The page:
Author Contributions

Conceptualization, S.M.D., J.B. and and P.G.; Formal analysis, S.M.D. and C.-E.B., Funding acquisition, S.M.D. and P.G.; Investigation, S.M.D., F.N. and C.-E.B.; Methodology, S.M.D., V.B.P., M.C. and J.B.; Resources, V.B.P., M.C. and J.B.; Visualization, S.M.D.; Writing—original draft, S.M.D.; Writing—review and editing, S.M.D. and J.B. All authors have read and agreed to the published version of the manuscript.

Funding

GeoSoilEnviroCARS is supported by the National Science Foundation—Earth Sciences (EAR-0622171), Department of Energy—Geosciences (DE-FG02-94ER14466) and the State of Illinois. S. M. Dorfman acknowledges the Marie Heim-Vögtlin program of the Swiss National Science Foundation for financial support through project PMPDP2_151256 and National Science Foundation EAR-1664332. J. Badro acknowledges the financial support of the UnivEarthS Labex program at Sorbonne Paris Cité (ANR-10-LABX-0023 and ANR-11-IDEX-0005-02). J. Badro and Ch.-E. Boukaré acknowledge funding from the Swiss National Science Foundation through FNS Grants 200021_169854. Parts of this work were supported by IPGP multidisciplinary program PARI, and by Paris–IdF region SESAME Grant no. 12015908.

Data Availability Statement

Data are included in figures, tables and Supporting Information; additional original data are available upon request from [email protected]

Acknowledgments

We thank R. Gaal for his major role in the design and construction of the EPFL laser heating system. N. Wehr assisted with synthesis of starting materials in piston-cylinder apparatus at IPGP. A. Magrez synthesized additional 57Fe enriched olivine at EPFL. F. Bussy and R. Bodner of the University of Lausanne assisted with microprobe measurements of starting materials. F. Bobard, D. Alexander and E. Oveisi provided training and advice for focused ion beam and transmission electron microscopy.

Conflicts of Interest

The authors declare no conflict of interest. The funders had no role in the design of the study; in the collection, analyses, or interpretation of data; in the writing of the manuscript, or in the decision to publish the results.

Appendix A

Physical Properties of Iron-Rich Mantle Phases

Interpretation of in situ X-ray diffraction data and inferred physical properties of mantle phase assemblages require pressure-volume-composition equation of state data for bridgmanite (Bdg), ferropericlase–magnesiowüstite (Mws), and post-perovskite (pPv).
For quantitative analysis of Bdg composition at high pressures, recent compression measurements of single-phase Bdg with a wide range of Fe# synthesized in the laser-heated diamond anvil cell [19] were used to fit a pressure-lattice spacing-composition equation of state. The equation of state calibrates composition as a function of pressure and the a lattice parameter of bridgmanite, the direction most sensitive to Fe-content. For lattice parameter data from three studies of Fe-bearing Bdg by powder diffraction in quasi-hydrostatic media [19,39,60], compositions indicated by this calibration scatter around known compositions of starting materials with a standard deviation of ~5% (Supplementary Figure S7b). Note that data used for equation of state fits in these studies include only data obtained for Bdg observed without accessory SiO2 or (Mg,Fe)O, and thus the compositions of the starting materials are assumed to be identical to the synthesized Bdg. Precision of composition estimates by XRD for this study and other typical partitioning studies will be lower due to the need to avoid internal pressure calibrants, which may complicate chemistry and/or result in Soret diffusion [35].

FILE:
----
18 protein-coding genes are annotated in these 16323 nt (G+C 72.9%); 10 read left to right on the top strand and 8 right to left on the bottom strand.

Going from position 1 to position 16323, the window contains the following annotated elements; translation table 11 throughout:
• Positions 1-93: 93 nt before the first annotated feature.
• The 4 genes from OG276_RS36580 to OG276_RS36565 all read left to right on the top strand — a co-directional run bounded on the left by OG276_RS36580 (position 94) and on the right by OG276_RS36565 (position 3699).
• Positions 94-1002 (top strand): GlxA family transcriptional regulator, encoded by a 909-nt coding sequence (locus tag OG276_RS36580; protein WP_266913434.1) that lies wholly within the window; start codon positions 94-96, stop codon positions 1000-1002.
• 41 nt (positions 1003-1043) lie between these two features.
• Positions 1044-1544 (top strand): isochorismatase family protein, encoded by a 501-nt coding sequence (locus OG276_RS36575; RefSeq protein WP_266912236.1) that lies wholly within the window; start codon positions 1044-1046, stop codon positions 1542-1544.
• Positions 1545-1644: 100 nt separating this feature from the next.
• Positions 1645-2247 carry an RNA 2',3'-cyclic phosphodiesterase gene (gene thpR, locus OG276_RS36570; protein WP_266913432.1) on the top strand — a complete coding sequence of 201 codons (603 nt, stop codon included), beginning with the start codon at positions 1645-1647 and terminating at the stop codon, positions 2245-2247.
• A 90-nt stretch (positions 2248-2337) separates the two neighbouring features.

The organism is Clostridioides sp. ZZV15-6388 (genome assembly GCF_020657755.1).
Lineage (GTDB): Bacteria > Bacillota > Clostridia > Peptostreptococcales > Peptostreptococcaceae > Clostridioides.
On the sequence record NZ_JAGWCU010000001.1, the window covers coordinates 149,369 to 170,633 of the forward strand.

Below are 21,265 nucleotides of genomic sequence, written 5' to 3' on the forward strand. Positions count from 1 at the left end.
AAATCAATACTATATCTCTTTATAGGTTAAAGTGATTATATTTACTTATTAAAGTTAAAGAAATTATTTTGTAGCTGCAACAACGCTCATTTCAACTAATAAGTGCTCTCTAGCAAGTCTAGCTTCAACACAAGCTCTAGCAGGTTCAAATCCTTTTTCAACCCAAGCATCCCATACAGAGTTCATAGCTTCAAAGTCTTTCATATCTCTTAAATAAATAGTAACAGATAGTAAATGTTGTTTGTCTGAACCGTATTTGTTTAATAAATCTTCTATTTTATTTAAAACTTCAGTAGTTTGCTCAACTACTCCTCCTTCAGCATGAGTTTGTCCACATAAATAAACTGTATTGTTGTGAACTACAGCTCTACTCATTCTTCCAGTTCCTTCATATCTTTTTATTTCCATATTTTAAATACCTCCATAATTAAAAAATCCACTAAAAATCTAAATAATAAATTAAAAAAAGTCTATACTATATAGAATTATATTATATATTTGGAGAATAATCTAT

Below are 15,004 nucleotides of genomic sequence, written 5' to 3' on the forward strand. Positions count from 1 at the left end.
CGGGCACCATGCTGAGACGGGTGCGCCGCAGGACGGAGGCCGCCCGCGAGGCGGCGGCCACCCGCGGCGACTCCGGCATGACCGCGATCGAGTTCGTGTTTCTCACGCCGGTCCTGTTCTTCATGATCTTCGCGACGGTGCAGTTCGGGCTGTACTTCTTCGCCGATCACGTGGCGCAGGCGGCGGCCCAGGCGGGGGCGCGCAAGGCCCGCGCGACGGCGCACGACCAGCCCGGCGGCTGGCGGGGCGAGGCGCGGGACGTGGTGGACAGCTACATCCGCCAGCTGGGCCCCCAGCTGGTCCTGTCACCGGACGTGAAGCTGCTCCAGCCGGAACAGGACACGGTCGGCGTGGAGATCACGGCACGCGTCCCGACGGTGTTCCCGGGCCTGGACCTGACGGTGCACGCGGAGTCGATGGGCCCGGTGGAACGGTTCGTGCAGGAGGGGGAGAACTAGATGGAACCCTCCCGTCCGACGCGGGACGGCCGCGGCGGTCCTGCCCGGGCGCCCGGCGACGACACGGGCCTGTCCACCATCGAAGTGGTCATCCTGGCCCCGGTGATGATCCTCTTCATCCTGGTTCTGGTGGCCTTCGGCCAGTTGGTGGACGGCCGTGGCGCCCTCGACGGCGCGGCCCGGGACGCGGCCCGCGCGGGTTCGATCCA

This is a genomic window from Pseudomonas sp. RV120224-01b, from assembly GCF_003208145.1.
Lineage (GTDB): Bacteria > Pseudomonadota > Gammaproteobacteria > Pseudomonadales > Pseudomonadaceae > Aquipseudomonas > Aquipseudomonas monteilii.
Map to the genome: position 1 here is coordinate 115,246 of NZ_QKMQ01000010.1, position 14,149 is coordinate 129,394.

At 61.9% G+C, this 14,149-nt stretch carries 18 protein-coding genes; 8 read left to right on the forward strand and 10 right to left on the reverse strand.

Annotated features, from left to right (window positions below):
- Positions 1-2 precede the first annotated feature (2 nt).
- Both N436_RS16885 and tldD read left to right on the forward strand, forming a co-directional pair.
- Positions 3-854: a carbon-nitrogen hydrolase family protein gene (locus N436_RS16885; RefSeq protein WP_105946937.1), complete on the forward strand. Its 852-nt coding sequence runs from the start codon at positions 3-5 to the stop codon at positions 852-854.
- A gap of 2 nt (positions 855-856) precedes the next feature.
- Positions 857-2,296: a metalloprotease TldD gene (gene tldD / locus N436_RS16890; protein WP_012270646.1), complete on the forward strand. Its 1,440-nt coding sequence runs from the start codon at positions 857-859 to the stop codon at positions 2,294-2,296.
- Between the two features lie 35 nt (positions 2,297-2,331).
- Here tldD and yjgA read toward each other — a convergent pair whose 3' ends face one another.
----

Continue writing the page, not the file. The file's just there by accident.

The composition of Mws is more difficult to model based on to unit cell volume than ferrous-iron-bearing Bdg due to the composition-dependent spin transition. For cubic Mws, unit cell volumes of B1-structure (Mg,Fe)O and B8 FeO were used to determine the pressure-volume-composition-spin state equation of state [41,42,50,62,63,66,67,68,69,70,71,72,73]. Magnesiowüstite with Fe# ≥ 95 may adopt the B8 structure at the pressure conditions of these experiments [74], but the diffraction peaks observed from this phase are not resolved well enough to determine its structure (Figure 1). Qualitatively, Mws volumes in Fa45 samples fall between previous measurements of Fe#58 and Fe#100 (FeO) compositions (Supplementary Figure S8). The measured volume of magnesiowüstite formed from Fa72 is consistent with nearly pure FeO.
These equation of state data for Bdg and Mws and composition-dependent equation of state of post-perovskite [44,64,65] were used to compute densities of mantle phases based on compositions set by partitioning constraints at model pressures of 40, 60, 80, 100, and 125 GPa. Mws pressure-volume-composition data were interpolated at each model pressure using quadratic trends (Supplementary Figure S9).

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Figure 1. Diffraction patterns for phase assemblages synthesized from Fa72 at 33–89 GPa. Bdg = bridgmanite, pPv = post-perovskite, Wus = wüstite/magnesiowüstite, Sti = stishovite, N = NaCl medium. Due to overlap between oxide and NaCl peaks, we cannot resolve whether the structure is B1 cubic or rhombohedral, though EDX results indicate 92–98% FeO. Reference stick patterns for Bdg and Sti are provided below. For these experiments, λ = 0.3344 Å.